Back in 2006 Casino Royale reinvented Bond much in the same way that Nolan breathed life into the Batman franchise. Both were drowning under the cheesy weight of their predecessors and both benefited mightily from a darker, edgier take, with Daniel Craig storming into Bond’s shoes and creating a character who was more dangerous, more damaged, and more interesting. Plus, as mentioned several times in the Cinemafool review (Nov 2006) he also had lovely thighs.
Second time round Bond had the same challenge as Batman – gone was the shock of seeing a new take on a familiar character, and up were the expectations on where they’d go next. Nolan trumped himself with Dark Knight, building on his foundations and moving further into the new direction with startling results. Bond, however… To put it one way, Bond went to the shops for bread and cheese but got distracted by the magazines and forgot his initial purpose. Bond ended up having dry toast instead of the cheese toastie he so craved. Bond was disappointed.
It starts off reasonably promising. A slightly chaotic car advert / road chase (which could have had way more impact if the editing had slowed down a little so we could tell what on earth was happening), followed by moody torture and an ooo baddy moment, followed by second chase sequence, only this one’s on foot. Bond is still angry after the ending to Casino Royale (and I am too frankly – it being 20 minutes too long) so he stalks around a lot looking moody with M trotting after him, tutting. So far, so ‘slightly silly but done well’ Bond. But as the plot meanders off into a string of “go here, meet them, chase with transport, fight! Wear new outfit. Go over there, meet that person, run away on transport! Fight. Change outfit,” the novelty of an angry Bond begins to wear off, and he becomes not so much angry as just a bloke who goes places and chases people.
The Big Bad is just some guy who sells stuff and manipulates people and, well, who knows – the plot was either too complicated or not interesting enough for me to bother to pay attention. The big evil master plan isn’t all that evil or master, really, and its connection to Bond’s quest for solace from his hurting heart is flimsy, leaving an ending that’s more “huh…that it?” than “wow” or “ooo he used a naughty word.” Lady interest either lacks the romance or is easily throw-away. And – biggest flaw in the world – not once, not one single solitary time did his lovely thighs come out. No short shorts, no water scene. No lovely thighs. Not a quantum of thigh. Rubbish!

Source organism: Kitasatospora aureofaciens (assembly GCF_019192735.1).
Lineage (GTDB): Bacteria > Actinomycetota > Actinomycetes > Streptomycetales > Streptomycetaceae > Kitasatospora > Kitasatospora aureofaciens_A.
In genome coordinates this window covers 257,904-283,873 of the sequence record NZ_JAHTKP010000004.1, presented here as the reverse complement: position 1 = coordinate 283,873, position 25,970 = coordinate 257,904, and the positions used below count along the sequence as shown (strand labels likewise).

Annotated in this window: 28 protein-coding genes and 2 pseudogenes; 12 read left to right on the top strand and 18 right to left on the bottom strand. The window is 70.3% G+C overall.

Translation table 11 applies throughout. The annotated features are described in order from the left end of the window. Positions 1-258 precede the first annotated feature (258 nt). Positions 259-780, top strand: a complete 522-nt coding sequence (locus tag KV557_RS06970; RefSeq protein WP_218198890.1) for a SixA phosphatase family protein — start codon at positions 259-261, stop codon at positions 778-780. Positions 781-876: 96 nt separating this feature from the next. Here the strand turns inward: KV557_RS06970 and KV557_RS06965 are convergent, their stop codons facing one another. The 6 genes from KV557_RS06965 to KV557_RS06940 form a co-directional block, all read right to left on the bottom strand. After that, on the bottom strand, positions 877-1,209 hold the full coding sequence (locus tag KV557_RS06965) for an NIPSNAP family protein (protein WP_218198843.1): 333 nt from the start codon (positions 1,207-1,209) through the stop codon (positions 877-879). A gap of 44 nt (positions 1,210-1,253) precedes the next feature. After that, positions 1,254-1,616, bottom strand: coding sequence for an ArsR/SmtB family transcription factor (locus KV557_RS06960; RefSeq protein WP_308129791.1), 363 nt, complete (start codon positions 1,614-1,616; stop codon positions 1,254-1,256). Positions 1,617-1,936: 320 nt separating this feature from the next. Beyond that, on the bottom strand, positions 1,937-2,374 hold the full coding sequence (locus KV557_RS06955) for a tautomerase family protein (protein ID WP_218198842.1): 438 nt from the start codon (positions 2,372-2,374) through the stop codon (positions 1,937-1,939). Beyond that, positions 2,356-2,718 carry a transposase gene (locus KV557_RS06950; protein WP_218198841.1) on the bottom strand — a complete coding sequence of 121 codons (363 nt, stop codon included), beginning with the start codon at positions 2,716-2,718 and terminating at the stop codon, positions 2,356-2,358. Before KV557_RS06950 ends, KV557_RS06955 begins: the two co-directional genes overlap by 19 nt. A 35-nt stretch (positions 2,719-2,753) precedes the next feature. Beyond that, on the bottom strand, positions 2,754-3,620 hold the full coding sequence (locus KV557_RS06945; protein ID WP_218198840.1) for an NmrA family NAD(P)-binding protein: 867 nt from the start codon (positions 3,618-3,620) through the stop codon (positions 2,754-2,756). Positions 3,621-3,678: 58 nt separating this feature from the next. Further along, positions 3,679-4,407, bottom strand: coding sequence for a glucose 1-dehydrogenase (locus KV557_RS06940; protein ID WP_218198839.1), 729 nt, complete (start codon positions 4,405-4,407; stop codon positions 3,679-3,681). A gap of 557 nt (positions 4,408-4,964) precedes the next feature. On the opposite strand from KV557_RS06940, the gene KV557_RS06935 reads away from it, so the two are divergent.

The usual lovely Craig can’t even save this, his brown-beaten moody glare feels quashed somehow, the initial flickers of characterisation from the first are fizzled out. Though he still packs a Bourne-like punch in the one-to-one combat, and his prickly confrontations with Dench, superb as ever as the all powerful M, are good fun to watch, this is a very subdued Bond. Quantum of Solace is not a Bond of old –sexy, suave, silly – nor is it the promised new Bond from the trailer, the one who stalks over the horizon with a big fuck-off gun. This is a blah-Bond. A bland-Bond. A forgot-the-cheese-for-my-toastie-Bond.
With an irritation already ingrained since every single product known to man is clinging to Bond’s feet (phones, cameras, cars, confectionary, computer games, credit cards… fuck off!) and an indifference to the Bond genre to start with, this was already fighting a slightly inclined battle. But having promised a refreshing take in Casino Royale, this next step is backwards and slightly to the side, with less wows, less plot and absolutely no thighs. Though more Bond-happy fans might find a little more to enjoy, Cinemafool (whose opinion is of more importance) gives only a small quantum of praise, and therefore a CF-2. Bad Bond. Go put your shorts on and we might forgive you.